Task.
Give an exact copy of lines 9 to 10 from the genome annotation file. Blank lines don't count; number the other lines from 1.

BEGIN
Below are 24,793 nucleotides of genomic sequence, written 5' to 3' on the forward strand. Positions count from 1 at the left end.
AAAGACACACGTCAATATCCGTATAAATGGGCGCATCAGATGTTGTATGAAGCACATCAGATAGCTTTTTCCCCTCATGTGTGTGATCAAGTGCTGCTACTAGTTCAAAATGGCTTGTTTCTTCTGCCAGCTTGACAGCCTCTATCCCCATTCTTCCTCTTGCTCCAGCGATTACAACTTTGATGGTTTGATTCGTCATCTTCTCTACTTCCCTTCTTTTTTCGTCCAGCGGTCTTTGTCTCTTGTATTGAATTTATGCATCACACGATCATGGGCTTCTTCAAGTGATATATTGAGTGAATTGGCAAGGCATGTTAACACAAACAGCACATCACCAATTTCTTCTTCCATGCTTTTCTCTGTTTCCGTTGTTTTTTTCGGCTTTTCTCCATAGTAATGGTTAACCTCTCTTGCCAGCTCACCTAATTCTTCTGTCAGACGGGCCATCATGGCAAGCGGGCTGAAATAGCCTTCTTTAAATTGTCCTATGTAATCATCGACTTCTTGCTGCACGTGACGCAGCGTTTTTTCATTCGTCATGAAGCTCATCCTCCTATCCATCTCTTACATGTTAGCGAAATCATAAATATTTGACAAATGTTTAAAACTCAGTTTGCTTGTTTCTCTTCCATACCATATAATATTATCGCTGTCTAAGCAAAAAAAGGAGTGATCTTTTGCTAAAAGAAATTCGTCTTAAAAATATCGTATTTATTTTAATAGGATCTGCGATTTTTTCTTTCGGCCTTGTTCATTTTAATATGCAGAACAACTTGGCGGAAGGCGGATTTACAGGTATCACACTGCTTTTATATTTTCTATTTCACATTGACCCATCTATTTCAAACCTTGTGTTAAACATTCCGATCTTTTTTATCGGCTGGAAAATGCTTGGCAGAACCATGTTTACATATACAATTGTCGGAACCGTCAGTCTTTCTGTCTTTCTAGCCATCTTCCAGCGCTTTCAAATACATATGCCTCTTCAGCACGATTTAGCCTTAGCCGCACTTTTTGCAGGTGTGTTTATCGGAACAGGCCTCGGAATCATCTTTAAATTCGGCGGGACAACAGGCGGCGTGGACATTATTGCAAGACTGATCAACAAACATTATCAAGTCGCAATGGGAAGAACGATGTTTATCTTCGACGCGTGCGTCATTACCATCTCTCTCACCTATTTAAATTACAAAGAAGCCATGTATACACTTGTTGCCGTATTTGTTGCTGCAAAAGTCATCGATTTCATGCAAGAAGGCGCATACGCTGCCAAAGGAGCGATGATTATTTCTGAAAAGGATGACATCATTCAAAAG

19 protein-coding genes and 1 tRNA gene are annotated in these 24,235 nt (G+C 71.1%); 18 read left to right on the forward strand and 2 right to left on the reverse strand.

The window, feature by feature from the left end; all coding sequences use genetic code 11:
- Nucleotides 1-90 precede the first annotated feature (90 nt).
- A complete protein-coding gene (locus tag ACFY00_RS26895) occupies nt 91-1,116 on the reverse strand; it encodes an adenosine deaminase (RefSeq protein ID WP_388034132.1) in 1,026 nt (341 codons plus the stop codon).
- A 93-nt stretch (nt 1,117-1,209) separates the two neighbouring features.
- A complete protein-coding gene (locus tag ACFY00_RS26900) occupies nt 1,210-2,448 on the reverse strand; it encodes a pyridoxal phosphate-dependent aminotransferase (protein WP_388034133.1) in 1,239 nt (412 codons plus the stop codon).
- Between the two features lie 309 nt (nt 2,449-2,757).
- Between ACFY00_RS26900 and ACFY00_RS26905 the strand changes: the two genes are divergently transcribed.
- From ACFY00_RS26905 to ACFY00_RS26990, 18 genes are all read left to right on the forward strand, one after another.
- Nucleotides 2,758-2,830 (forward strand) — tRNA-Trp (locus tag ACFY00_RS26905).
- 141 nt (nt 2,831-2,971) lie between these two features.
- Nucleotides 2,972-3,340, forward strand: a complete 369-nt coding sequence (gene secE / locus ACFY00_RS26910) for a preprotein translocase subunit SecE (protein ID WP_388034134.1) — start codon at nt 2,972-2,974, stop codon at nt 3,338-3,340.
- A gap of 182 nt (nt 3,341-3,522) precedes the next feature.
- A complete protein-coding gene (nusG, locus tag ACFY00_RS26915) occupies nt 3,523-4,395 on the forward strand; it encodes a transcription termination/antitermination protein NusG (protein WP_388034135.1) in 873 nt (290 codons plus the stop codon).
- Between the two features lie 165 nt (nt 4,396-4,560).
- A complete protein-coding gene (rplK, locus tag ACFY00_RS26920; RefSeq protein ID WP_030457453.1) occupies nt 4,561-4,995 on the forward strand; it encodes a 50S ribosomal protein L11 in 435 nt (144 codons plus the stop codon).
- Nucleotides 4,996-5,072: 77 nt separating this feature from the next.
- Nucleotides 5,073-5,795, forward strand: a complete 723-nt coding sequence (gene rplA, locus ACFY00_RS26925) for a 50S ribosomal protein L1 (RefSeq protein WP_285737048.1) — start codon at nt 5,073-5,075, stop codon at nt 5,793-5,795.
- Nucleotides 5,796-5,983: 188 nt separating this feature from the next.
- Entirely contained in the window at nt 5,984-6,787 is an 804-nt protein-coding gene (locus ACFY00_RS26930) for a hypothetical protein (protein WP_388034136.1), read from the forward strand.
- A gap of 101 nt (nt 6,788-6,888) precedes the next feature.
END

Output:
- Between the two features lie 309 nt (nt 2,449-2,757).
- Between ACFY00_RS26900 and ACFY00_RS26905 the strand changes: the two genes are divergently transcribed.